And I think that there are lessons, you don't have to do anything. If you miss it. It's no big deal. But they're always waiting there. And for somebody who wishes they were a meditation guru, but never meditates. It's a great mindful pause to start your day off with. So Google notes from the universe, just sign up, and you can always unsubscribe. But I think it's a game changer. And it does help with happiness for sure.

Gresham Harkless 12:45

Yeah, that definitely makes sense. And I think like you mentioned that simplicity, sometimes the simplest things are the things that make the most impact. So now I wanted to ask you for what I call a CEO nugget. And this is a word of wisdom or piece of advice. Or if you can happen to be a time machine, what would you tell your younger business self?

Rachel Sheerin 13:00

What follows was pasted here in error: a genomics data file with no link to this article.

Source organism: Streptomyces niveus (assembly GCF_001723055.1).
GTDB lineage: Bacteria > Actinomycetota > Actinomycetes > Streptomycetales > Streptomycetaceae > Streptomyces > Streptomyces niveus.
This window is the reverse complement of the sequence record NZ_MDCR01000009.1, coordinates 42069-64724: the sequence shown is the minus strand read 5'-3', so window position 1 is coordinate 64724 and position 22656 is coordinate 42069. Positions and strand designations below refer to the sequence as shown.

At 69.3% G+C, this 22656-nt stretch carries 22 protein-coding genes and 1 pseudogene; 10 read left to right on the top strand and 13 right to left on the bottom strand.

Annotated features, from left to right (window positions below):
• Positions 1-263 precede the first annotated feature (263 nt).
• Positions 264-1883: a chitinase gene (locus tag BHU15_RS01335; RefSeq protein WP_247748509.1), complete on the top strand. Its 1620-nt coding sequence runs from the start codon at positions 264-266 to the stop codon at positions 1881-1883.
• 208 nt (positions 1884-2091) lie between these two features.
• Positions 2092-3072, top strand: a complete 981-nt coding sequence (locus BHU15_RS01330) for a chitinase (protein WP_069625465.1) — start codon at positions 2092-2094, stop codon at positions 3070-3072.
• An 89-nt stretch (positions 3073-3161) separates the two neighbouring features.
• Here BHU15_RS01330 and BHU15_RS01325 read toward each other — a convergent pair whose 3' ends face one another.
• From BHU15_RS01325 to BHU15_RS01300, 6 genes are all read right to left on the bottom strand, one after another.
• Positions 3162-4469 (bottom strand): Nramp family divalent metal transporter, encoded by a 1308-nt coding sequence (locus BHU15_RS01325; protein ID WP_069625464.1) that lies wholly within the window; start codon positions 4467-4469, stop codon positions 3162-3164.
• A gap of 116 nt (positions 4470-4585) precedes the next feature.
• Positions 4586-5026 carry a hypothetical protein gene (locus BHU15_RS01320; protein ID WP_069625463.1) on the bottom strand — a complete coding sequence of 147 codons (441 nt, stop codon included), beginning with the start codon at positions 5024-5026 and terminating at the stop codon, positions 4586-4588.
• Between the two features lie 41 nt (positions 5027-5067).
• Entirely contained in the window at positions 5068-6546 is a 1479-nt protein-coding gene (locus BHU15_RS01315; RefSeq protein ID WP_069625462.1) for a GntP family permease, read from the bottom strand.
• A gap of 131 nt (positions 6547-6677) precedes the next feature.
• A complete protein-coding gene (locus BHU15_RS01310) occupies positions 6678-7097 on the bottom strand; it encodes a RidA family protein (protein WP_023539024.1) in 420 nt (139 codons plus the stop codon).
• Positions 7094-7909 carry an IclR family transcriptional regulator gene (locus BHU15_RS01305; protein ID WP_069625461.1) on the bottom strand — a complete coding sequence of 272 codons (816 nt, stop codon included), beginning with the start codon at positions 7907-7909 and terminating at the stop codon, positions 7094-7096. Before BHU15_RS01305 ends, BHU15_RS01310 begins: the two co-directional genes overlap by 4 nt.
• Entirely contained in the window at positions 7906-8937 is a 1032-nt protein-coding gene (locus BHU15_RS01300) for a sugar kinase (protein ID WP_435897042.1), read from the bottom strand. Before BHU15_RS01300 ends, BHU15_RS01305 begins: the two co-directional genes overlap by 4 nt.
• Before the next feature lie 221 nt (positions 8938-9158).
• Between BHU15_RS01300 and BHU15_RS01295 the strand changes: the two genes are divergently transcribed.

I would say that you can own the privilege and the joy of influencing others that you owe it to the world, to yourself to go big in whatever ways you really feel called to, and be unapologetic about it. But it really is, it's such a privilege, you know, it's a privilege to get, to be here with you. It's a privilege to get to wake up in the morning, it's a privilege to be able to influence other people. And if somebody gets something from one of these hundreds of podcasts you are doing Gresh, it's like victory achieved, this is what it's all about to go, get after it. I just heard the Jim Rohn quote, and I don't think I'll ever forget it. And it said, don't wish life was easier, wish that you were better. And I was like, yes, we have the privilege to get better. And we have the privilege to influence others. And when we make it, that's showing other people they can make it too, so own it. And you know, dig into the joy of being somebody that can influence the world and change it.